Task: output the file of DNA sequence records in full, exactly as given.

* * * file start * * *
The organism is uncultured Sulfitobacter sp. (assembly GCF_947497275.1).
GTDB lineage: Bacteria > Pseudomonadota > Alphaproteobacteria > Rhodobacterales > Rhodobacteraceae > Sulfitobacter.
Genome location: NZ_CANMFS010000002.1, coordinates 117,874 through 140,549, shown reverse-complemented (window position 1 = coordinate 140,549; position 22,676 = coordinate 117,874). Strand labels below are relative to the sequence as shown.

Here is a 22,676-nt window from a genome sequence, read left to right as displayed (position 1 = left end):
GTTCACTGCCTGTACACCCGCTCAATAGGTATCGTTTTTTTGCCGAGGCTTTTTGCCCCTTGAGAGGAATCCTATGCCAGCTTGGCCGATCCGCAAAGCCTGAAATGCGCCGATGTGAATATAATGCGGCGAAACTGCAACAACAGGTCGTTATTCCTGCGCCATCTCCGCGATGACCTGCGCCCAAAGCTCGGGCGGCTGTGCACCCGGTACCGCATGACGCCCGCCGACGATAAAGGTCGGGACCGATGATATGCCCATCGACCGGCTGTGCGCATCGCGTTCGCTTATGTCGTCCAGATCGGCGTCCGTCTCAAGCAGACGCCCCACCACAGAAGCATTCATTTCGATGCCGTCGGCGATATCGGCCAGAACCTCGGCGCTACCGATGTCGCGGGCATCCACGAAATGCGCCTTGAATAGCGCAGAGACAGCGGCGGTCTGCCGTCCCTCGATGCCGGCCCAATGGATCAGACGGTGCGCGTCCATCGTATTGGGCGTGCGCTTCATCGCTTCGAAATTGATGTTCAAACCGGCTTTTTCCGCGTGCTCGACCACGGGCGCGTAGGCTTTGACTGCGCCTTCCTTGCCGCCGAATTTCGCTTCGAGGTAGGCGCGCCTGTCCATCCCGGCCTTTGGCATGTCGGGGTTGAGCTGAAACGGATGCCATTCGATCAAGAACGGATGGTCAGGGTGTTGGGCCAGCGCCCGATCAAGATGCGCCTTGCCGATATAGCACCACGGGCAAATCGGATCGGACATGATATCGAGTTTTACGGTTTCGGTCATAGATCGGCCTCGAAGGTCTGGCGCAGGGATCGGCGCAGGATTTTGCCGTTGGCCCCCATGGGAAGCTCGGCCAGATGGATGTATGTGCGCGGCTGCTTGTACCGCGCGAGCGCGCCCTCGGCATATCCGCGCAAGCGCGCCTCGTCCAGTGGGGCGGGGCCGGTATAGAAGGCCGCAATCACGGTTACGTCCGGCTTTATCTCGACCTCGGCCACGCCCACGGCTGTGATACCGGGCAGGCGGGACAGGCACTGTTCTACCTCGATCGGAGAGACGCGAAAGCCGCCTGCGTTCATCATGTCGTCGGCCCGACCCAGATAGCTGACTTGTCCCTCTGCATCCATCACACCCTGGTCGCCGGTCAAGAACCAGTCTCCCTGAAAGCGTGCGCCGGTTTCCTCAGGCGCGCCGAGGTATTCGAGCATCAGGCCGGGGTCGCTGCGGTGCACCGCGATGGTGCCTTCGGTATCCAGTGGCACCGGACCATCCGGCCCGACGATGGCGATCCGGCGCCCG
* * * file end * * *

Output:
The organism is uncultured Sulfitobacter sp. (assembly GCF_947497275.1).
GTDB lineage: Bacteria > Pseudomonadota > Alphaproteobacteria > Rhodobacterales > Rhodobacteraceae > Sulfitobacter.
Genome location: NZ_CANMFS010000002.1, coordinates 117,874 through 140,549, shown reverse-complemented (window position 1 = coordinate 140,549; position 22,676 = coordinate 117,874). Strand labels below are relative to the sequence as shown.

Here is a 22,676-nt window from a genome sequence, read left to right as displayed (position 1 = left end):
GTTCACTGCCTGTACACCCGCTCAATAGGTATCGTTTTTTTGCCGAGGCTTTTTGCCCCTTGAGAGGAATCCTATGCCAGCTTGGCCGATCCGCAAAGCCTGAAATGCGCCGATGTGAATATAATGCGGCGAAACTGCAACAACAGGTCGTTATTCCTGCGCCATCTCCGCGATGACCTGCGCCCAAAGCTCGGGCGGCTGTGCACCCGGTACCGCATGACGCCCGCCGACGATAAAGGTCGGGACCGATGATATGCCCATCGACCGGCTGTGCGCATCGCGTTCGCTTATGTCGTCCAGATCGGCGTCCGTCTCAAGCAGACGCCCCACCACAGAAGCATTCATTTCGATGCCGTCGGCGATATCGGCCAGAACCTCGGCGCTACCGATGTCGCGGGCATCCACGAAATGCGCCTTGAATAGCGCAGAGACAGCGGCGGTCTGCCGTCCCTCGATGCCGGCCCAATGGATCAGACGGTGCGCGTCCATCGTATTGGGCGTGCGCTTCATCGCTTCGAAATTGATGTTCAAACCGGCTTTTTCCGCGTGCTCGACCACGGGCGCGTAGGCTTTGACTGCGCCTTCCTTGCCGCCGAATTTCGCTTCGAGGTAGGCGCGCCTGTCCATCCCGGCCTTTGGCATGTCGGGGTTGAGCTGAAACGGATGCCATTCGATCAAGAACGGATGGTCAGGGTGTTGGGCCAGCGCCCGATCAAGATGCGCCTTGCCGATATAGCACCACGGGCAAATCGGATCGGACATGATATCGAGTTTTACGGTTTCGGTCATAGATCGGCCTCGAAGGTCTGGCGCAGGGATCGGCGCAGGATTTTGCCGTTGGCCCCCATGGGAAGCTCGGCCAGATGGATGTATGTGCGCGGCTGCTTGTACCGCGCGAGCGCGCCCTCGGCATATCCGCGCAAGCGCGCCTCGTCCAGTGGGGCGGGGCCGGTATAGAAGGCCGCAATCACGGTTACGTCCGGCTTTATCTCGACCTCGGCCACGCCCACGGCTGTGATACCGGGCAGGCGGGACAGGCACTGTTCTACCTCGATCGGAGAGACGCGAAAGCCGCCTGCGTTCATCATGTCGTCGGCCCGACCCAGATAGCTGACTTGTCCCTCTGCATCCATCACACCCTGGTCGCCGGTCAAGAACCAGTCTCCCTGAAAGCGTGCGCCGGTTTCCTCAGGCGCGCCGAGGTATTCGAGCATCAGGCCGGGGTCGCTGCGGTGCACCGCGATGGTGCCTTCGGTATCCAGTGGCACCGGACCATCCGGCCCGACGATGGCGATCCGGCGCCCG